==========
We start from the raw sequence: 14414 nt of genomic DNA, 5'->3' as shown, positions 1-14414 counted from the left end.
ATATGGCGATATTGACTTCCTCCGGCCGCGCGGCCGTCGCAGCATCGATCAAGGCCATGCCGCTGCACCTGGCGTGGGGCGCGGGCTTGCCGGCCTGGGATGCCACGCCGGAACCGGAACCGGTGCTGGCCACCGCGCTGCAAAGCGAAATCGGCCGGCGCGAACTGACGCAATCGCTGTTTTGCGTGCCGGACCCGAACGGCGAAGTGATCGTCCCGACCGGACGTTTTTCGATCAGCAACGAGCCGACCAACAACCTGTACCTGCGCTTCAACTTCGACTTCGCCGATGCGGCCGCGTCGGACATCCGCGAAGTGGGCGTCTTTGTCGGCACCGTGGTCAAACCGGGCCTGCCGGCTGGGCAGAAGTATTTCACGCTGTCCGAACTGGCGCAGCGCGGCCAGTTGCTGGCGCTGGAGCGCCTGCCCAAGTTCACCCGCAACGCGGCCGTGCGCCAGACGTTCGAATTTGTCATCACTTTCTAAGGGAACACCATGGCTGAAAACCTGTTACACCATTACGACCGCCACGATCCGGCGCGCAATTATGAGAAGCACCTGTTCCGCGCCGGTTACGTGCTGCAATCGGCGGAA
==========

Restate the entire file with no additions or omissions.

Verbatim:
We start from the raw sequence: 14414 nt of genomic DNA, 5'->3' as shown, positions 1-14414 counted from the left end.
ATATGGCGATATTGACTTCCTCCGGCCGCGCGGCCGTCGCAGCATCGATCAAGGCCATGCCGCTGCACCTGGCGTGGGGCGCGGGCTTGCCGGCCTGGGATGCCACGCCGGAACCGGAACCGGTGCTGGCCACCGCGCTGCAAAGCGAAATCGGCCGGCGCGAACTGACGCAATCGCTGTTTTGCGTGCCGGACCCGAACGGCGAAGTGATCGTCCCGACCGGACGTTTTTCGATCAGCAACGAGCCGACCAACAACCTGTACCTGCGCTTCAACTTCGACTTCGCCGATGCGGCCGCGTCGGACATCCGCGAAGTGGGCGTCTTTGTCGGCACCGTGGTCAAACCGGGCCTGCCGGCTGGGCAGAAGTATTTCACGCTGTCCGAACTGGCGCAGCGCGGCCAGTTGCTGGCGCTGGAGCGCCTGCCCAAGTTCACCCGCAACGCGGCCGTGCGCCAGACGTTCGAATTTGTCATCACTTTCTAAGGGAACACCATGGCTGAAAACCTGTTACACCATTACGACCGCCACGATCCGGCGCGCAATTATGAGAAGCACCTGTTCCGCGCCGGTTACGTGCTGCAATCGGCGGAA